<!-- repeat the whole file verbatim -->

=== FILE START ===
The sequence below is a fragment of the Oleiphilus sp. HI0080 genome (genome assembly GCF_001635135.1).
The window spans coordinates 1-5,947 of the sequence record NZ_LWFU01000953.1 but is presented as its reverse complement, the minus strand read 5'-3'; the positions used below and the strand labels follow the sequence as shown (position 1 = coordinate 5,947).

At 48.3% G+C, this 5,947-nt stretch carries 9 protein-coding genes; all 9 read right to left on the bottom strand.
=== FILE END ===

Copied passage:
The sequence below is a fragment of the Oleiphilus sp. HI0080 genome (genome assembly GCF_001635135.1).
The window spans coordinates 1-5,947 of the sequence record NZ_LWFU01000953.1 but is presented as its reverse complement, the minus strand read 5'-3'; the positions used below and the strand labels follow the sequence as shown (position 1 = coordinate 5,947).

At 48.3% G+C, this 5,947-nt stretch carries 9 protein-coding genes; all 9 read right to left on the bottom strand.